Swansea ABMU doctors treat hundreds of Syrian refugees
Two doctors from Swansea have helped treat hundreds of Syrian refugees as part of a humanitarian trip to Turkey.
Zubair Wani and Haroon Ali set up a clinic in the Adana camp with limited supplies during the trip, on their own time and at their own expense.
They raised more than £15,000 before travelling over and took donated antibiotics, painkillers, creams and dressings.
They described the situation there as “heartbreaking”.
There are almost five million refugees as a result of the Syrian conflict, with poor sanitation and risk of disease rife in camps such as Adana – an hour from the border – home to about 7,000 men, women and children.
Dr Ali, a junior doctor at Morriston Hospital, said: “The situation was desperate. Living conditions were extremely poor.
“Around 10 people would live on the floors of makeshift tents. These people hadn’t seen a doctor for years.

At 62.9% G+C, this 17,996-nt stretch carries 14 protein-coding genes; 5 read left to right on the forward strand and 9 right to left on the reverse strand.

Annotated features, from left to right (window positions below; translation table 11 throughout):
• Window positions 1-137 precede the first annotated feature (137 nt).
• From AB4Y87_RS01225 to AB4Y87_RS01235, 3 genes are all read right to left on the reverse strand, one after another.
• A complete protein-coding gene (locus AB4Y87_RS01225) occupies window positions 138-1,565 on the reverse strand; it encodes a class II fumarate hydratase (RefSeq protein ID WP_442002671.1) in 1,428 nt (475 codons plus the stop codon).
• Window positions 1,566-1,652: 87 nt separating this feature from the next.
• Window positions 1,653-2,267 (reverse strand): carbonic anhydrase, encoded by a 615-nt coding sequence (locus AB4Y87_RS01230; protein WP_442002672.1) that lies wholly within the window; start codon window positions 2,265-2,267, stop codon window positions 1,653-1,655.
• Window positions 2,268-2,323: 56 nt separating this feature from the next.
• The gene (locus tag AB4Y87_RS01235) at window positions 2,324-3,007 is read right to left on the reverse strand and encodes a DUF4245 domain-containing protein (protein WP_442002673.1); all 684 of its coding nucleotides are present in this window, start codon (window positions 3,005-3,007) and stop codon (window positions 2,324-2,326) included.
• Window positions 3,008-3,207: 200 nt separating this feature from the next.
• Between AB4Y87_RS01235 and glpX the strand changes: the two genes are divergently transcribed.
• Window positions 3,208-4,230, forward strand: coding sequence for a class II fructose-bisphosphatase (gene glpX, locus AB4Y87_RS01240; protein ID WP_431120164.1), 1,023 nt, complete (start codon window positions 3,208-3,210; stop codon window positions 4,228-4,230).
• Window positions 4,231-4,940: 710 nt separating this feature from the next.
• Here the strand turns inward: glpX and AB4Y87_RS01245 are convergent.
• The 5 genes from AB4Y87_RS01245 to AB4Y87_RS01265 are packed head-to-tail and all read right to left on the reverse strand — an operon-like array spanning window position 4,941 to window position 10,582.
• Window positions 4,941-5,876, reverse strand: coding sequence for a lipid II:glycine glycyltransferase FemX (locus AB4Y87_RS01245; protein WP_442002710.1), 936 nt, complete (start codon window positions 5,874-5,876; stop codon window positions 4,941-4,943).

“We encountered a wide variety of conditions, from primary care problems to problems caused by the living conditions, which were hygiene-related.
“A lot of the children were dehydrated, malnourished and had fevers.”
Dr Wani, a trainee GP working in palliative care at the Princess of Wales Hospital in Bridgend, said the Syrians were some of the most welcoming and hospitable people he had ever met and had insisted on offering the doctors tea and meals – despite their own circumstances.
He added: “Women and children worked the fields in the sweltering heat to support their families.
“The toilets consisted of a small tent with a hole in the ground flanked by two sandbags, with waste collecting on the other side.
“There were flies collecting on the other side, and these flies were also in contact with people’s food.
“Needless to say, the potential for disease was evident.”